Research of the Western-style Cruciform Sword Possessed by Fujisaka Shrine in Minakuchi, Koka City, Shiga Prefecture by an Expert from the Metropolitan Museum of Art and an Initial Report at the 7th Seminar Held by the Department of Art Research, Archives and Information Systems
The cruciform sword possessed by Fujisaka Shrine in Minakuchi, Koka City, Shiga Prefecture is a slender Western-style sword, which is said to have been owned by feudal lord Yoshiaki KATO (1563-1631) who served Hideyoshi TOYOTOMI and Ieyasu TOKUGAWA, the founder of the Kato family ruling the Minakuchi Domain in the Tokugawa Shogunate. This sword of excellent workmanship is formed completely differently from those used in Japan or in Asia. A survey conducted by domestic specialists in 2016 revealed that this was a rapier produced in Europe between the 16th and early 17th century and that this is the only Western-style sword handed down to the present time in Japan (reported in TOBUNKEN NEWS No. 65). However, the research conducted at that time did not address some essential problems, such as whether this sword was made in Japan or brought to Japan from Europe, and around which year it was manufactured.
To resolve these problems, we invited Dr. Pierre Terjanian, Arthur Ochs Sulzberger Curator in Charge, Department of Arms and Armor, Metropolitan Museum of Art in New York, which boasts the world’s leading rapier collection. After conducting research in Minakuchi, Dr. Terjanian presented his considerations on this Western sword under the title “European Renaissance Rapiers and the Minakuchi Rapier” at the 7th seminar held by the Department of Art Research, Archives and Information Systems.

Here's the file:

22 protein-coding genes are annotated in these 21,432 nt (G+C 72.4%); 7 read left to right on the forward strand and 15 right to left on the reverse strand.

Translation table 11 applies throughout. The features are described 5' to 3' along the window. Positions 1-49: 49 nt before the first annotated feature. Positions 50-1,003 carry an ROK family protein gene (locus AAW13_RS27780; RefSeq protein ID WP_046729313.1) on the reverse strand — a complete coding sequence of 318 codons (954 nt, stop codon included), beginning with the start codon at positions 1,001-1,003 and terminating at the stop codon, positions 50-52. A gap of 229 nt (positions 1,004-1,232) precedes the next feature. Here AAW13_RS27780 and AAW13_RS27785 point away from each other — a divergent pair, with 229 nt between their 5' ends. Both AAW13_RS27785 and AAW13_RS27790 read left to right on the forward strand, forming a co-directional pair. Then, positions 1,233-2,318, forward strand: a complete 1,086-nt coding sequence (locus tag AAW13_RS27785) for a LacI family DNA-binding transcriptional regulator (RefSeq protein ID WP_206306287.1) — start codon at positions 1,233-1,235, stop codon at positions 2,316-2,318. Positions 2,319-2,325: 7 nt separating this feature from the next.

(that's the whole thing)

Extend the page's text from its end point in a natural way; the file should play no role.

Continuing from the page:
According to his consideration, the copper hilt was obviously made in Japan, and the sword blade was probably made in Japan or in Asia, not in Europe. The original European rapier, on which the Minakuchi rapier was modeled, would have been manufactured between 1600 and 1630, but closer to 1630. Moreover, this sword displays less practicability.
His view unveils a new fact utterly unknown so far that Japanese people scrutinized a Western sword from Europe and even manufactured a reproduction of it in the early 17th century in Japan. On the other hand, another fact was also found: that a unique technique was used to connect the hilt to the blade with an advanced screw structure, which has not been confirmed in European rapiers. You can understand that such a unique feature resulted from much effort and ingenious attempts by Japanese artisans of the day who worked hard to accurately reproduce an unfamiliar Western sword with the knowledge and techniques they had.
Thus, the research of a Western-style sword handed down in Minakuchi reveals various facts about the metalwork techniques of the early 17th century and about the acceptance of foreign culture. We will proceed with further research and study, including the issue of where and how this sword was manufactured and by whom. We are planning to disclose the actual situation of this sword and its historical backdrops.